The tower of the hermitage
In the hermitage
Unfortunately the mobile communication antennas on the rock affected the view and the atmosphere.
My next stop was another royal city and UNESCO World Heritage Site, Anuradhapura, about 100 km from Polonnaruwa. Anuradhapura was a royal city for more than 1,000 years from 380 B.C. and therefore much older and longer inhabited than Polonnaruwa. In the course of time the monuments fell into disrepair. In 1884 the first excavations were started by the British and meanwhile most of the stupas have been restored. I also explored this place by bicycle.
The Thuparamaya Stupa (a Stupa is called Dagoba in Sri Lanka) was built about 2,300 years ago and is therefore the oldest Stupa in Sri Lanka.
Built more than 2,100 years ago, this 75 metre high stupa was the center of a monastery inhabited by 5,000 monks.
Detail of a moonstone
When it was built in the 3rd century A.D., this stupa was 122 meters high, the tallest stupa and the third tallest building in the world.
It consists of 93 million bricks!
During my visit there was a holy festival. These women made garlands of flowers.
And these three plucked petals that were later used for decoration.
The Ruwanwelisaya Dagoba was damaged by Indian troops in the course of time again and again. Today, at 55 meters, it is much smaller than when it was completed in 140 BC.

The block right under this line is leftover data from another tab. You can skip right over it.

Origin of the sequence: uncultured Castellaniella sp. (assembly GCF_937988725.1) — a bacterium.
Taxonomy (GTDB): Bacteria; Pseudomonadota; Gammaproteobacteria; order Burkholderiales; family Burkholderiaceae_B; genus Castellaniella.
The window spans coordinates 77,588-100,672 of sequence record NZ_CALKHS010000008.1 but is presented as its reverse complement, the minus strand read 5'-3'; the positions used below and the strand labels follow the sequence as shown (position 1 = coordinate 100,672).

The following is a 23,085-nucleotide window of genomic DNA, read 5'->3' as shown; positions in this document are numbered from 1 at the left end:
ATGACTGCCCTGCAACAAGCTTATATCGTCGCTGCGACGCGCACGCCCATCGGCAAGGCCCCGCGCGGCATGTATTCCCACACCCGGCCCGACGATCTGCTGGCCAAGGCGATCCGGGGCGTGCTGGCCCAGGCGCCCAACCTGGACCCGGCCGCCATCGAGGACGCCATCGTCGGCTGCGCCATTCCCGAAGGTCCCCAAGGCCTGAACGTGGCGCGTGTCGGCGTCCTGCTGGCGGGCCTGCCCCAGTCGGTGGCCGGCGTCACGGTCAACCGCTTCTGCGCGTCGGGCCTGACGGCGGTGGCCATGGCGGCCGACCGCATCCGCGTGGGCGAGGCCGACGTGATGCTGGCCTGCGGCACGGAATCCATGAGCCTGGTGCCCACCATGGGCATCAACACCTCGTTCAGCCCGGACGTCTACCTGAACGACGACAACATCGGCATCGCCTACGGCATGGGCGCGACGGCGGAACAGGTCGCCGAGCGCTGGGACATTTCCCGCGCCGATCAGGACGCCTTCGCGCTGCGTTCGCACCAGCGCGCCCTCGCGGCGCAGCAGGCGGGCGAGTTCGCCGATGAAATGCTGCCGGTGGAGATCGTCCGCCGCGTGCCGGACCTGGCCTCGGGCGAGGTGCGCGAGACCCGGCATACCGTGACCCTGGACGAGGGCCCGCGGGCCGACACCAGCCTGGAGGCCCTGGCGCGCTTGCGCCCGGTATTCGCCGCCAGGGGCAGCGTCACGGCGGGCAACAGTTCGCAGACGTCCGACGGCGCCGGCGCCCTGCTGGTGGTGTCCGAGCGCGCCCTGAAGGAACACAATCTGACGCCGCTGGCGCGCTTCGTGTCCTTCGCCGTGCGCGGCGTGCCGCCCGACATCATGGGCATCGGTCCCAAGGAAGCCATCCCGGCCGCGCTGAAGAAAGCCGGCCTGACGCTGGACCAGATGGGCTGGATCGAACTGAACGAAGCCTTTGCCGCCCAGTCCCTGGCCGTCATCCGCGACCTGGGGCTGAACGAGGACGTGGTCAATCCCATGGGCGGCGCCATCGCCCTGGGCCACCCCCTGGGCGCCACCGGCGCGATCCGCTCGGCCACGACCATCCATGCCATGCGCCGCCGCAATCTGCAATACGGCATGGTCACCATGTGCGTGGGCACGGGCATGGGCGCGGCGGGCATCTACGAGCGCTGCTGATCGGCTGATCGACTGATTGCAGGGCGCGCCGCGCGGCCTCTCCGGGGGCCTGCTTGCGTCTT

Pray and hope
This Grizzled giant squirrel stopped by during my lunch break
This stupa was built in 1993, after the original stupa, which had been restored only shortly before, collapsed in 1987.
Royal Pleasure Gardens
The Royal Pleasure Gardens are located not far from the town on the shore of Lake Thissa Wewa.
On the shore of Lake Thissa Wewa
In the park there are two water basins with elephants carved in stone.
The elephants can be found in the middle of this picture on the left.
Sakwala Chakraya (Star Gate)
This petroglyph is somewhat hidden on one side of a rock in the Royal Pleasure Gardens. It is several thousand years old and shows a kind of map, for which there are different, partly adventurous interpretations.
Back in the city of Anuradhapura two goldfish are sold in a plastic bag for the equivalent of CHF/USD 0.60 at this stand.
In the small town of Mihintale, 13 km from Anuradhapura, Buddhism has its origin in Sri Lanka.
The stupas stand on a hill that can be climbed over 1,840 steps.
Further steps lead to the partly preserved stupa Kantaka Chetiya, which is one of the oldest stupas in Mihintale with an age of about 2,200 years.
An elephant frieze at Stupa Kantaka Chetiya
The Stupa Ambasthale marks the place where King Devanampiya Tissa of Anuradhapura was converted to Buddhism by Mahinda, son of the Indian ruler Ashoka, in 247 B.C. and thereby established Buddhism in Sri Lanka.
The white Buddha of Mihintale
By train I traveled 200 km to Jaffna, which is located in the very north of Sri Lanka.
You can find the second part of my Sri Lanka travel report here.
This text is an automatic English translation from the German original by deepl.com